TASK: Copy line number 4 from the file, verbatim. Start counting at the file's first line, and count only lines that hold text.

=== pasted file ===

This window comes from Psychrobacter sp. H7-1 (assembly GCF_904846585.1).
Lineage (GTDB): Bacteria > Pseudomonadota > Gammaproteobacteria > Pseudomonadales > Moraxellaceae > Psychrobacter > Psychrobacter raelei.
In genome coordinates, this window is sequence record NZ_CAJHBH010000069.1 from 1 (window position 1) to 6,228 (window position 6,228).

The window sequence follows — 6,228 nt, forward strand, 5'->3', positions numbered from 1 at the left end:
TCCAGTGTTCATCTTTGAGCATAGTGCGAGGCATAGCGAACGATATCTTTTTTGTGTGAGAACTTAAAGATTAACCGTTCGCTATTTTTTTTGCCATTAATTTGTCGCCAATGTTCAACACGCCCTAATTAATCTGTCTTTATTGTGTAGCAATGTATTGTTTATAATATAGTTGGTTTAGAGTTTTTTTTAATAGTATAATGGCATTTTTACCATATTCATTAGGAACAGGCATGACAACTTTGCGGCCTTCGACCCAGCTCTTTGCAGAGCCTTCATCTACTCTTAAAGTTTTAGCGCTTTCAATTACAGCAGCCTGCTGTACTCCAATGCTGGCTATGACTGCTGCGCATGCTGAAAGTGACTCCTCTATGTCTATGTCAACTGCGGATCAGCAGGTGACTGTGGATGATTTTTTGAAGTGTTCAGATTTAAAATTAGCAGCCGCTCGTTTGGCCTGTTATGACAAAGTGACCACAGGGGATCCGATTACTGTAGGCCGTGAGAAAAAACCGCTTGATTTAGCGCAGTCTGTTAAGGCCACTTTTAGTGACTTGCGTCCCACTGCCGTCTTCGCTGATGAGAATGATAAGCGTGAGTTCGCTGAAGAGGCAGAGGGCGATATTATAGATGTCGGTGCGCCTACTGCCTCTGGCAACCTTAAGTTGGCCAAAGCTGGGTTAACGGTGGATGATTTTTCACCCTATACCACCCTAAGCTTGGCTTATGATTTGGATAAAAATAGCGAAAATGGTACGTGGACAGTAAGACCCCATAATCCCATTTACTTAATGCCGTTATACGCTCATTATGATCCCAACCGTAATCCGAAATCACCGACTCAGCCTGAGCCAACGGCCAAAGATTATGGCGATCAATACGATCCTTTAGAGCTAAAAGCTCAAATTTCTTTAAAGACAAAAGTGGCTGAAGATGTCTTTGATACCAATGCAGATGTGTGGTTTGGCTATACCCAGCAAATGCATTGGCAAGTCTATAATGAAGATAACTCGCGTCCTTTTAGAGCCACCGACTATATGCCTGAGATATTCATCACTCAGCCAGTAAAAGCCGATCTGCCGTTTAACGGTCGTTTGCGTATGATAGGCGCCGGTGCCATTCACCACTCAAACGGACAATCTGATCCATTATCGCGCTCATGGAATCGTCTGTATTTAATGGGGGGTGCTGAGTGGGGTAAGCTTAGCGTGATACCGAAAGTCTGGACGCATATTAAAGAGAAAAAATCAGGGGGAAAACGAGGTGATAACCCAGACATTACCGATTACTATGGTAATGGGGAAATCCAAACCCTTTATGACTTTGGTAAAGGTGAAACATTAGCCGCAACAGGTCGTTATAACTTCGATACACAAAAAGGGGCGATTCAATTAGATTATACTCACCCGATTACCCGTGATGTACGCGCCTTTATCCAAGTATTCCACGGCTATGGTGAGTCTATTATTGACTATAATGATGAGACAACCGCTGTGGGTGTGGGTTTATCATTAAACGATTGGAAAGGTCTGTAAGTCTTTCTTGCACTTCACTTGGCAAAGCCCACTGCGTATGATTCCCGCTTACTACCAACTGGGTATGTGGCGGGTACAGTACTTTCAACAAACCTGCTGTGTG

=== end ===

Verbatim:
The window sequence follows — 6,228 nt, forward strand, 5'->3', positions numbered from 1 at the left end: